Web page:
It's an even-numbered year, so we shouldn't be surprised that Bubba Watson is leading at Riviera. Here's how things shake out going into the final round of the Genesis Open:

Leaderboard: Bubba Watson (-10), Patrick Cantlay (-9), Cameron Smith (-8), Kevin Na (-8), Tony Finau (-8), Graeme McDowell (-8)

What it means: Watson won the Tour's Los Angeles stop in 2014 and 2016, first shooting 64-64 on the weekend to come from eight shots back and beat Dustin Johnson by two strokes, then edging Jason Kokrak and Adam Scott by a stroke two years later. On Saturday, after a Friday night spent playing in a celebrity basketball game that was part of NBA All-Star Weekend (and getting a shot swatted into the stands by 6-foot-8 Tracy McGrady), he eagled the par-5 first hole, hitting a 200-yard approach to 18 inches, and kept his foot on the gas the rest of the way, adding five birdies against one bogey.

Round of the day: Dustin Johnson moved up 45 spots with a 64. Like Watson, he eagled the first hole, then added four birdies to make the turn in 29. His back nine was an exercise in treading water, with eight pars and a birdie, at the par-5 11th.

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Best of the rest: Watson's 65 was matched by Cameron Smith, who moved up 12 spots to T-3 by making an eagle and four birdies.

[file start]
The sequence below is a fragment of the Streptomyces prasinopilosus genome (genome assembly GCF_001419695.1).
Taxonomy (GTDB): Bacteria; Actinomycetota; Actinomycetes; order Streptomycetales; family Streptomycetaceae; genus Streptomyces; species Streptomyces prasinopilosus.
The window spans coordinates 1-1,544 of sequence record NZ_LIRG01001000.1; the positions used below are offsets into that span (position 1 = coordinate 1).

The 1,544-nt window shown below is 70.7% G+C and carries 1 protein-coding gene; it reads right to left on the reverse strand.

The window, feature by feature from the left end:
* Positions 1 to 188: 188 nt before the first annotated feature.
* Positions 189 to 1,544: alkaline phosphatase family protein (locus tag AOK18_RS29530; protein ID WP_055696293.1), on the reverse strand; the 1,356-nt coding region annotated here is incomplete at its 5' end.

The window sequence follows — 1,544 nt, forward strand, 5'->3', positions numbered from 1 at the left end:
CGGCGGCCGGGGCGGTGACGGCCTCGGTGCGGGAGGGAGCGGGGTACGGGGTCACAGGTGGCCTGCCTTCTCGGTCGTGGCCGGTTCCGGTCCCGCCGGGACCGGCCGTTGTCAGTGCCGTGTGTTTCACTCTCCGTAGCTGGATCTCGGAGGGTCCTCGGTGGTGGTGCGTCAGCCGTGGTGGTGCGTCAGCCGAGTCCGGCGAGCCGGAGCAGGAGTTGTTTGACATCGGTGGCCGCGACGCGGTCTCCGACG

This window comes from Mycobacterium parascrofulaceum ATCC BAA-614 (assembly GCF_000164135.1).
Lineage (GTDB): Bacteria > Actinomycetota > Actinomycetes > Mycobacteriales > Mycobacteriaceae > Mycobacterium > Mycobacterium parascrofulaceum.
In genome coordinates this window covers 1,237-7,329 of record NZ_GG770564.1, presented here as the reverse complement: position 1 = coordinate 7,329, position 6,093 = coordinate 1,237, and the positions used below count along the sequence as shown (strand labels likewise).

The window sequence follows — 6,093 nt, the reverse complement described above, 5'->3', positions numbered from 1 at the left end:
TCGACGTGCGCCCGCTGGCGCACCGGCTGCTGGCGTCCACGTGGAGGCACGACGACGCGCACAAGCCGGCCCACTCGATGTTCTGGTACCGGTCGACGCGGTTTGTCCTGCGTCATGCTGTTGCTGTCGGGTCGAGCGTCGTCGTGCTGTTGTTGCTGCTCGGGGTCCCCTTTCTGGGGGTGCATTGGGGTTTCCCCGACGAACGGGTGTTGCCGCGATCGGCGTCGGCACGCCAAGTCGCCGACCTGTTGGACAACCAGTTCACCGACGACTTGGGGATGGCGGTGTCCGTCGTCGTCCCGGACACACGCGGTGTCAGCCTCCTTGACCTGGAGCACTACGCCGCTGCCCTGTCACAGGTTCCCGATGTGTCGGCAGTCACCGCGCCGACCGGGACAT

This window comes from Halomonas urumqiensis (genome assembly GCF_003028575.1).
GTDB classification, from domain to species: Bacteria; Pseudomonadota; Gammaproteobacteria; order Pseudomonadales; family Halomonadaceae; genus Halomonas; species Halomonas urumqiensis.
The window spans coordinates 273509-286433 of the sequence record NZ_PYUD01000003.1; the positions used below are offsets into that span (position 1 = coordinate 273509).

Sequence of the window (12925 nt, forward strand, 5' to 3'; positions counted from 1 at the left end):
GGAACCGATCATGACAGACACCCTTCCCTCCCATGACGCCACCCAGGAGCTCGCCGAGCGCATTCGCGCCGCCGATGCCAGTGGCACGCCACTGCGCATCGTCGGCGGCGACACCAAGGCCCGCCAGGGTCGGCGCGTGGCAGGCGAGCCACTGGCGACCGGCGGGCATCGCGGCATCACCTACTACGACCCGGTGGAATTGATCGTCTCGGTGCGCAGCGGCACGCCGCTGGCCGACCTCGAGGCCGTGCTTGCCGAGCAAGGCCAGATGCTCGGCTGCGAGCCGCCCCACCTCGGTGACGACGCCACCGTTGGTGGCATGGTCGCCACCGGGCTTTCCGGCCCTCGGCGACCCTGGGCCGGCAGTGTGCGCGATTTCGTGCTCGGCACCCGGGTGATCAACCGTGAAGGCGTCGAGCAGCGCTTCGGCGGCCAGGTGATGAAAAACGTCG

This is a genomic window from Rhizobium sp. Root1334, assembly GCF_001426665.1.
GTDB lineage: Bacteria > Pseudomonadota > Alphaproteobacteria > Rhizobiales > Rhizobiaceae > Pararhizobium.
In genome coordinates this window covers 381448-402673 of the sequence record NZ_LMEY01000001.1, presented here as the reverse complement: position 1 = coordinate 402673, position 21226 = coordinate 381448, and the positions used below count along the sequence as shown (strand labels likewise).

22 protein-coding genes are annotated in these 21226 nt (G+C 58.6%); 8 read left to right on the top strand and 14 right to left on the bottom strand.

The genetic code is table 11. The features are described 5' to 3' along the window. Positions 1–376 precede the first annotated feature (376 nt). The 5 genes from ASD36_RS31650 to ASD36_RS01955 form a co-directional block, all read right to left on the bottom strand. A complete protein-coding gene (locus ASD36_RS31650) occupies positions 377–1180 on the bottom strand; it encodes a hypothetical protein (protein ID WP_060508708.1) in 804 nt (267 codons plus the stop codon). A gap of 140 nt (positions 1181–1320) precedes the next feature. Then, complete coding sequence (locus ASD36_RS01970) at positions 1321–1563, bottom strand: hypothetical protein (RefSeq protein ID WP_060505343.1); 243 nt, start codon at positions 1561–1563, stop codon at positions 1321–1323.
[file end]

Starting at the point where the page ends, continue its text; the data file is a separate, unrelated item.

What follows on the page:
Biggest disappointment: At 49, two-time former U.S. Open champion Retief Goosen was just four shots off the lead after 36 holes, but a Saturday 75 dropped him to a tie for 51st. Goosen's round was a matter of slow bleeding, with three bogeys and a birdie on both sides.

Shot of the day: Derek Fathauer eagled the par-4 third hole, holing his approach shot from 120 yards.

Quote of the day: "You've got to know that this golf course is going to make you mess up." - Bubba Watson

Biggest storyline going into Sunday: Although Watson has won twice at Riviera, he hasn't won anywhere since his 2016 victory in L.A. His 2016-17 season finish of 75th in the FedExCup standings was the worst of his career. His closest pursuer, Cantlay, is just one stroke back after closing with a 54-foot birdie putt on the 18th hole.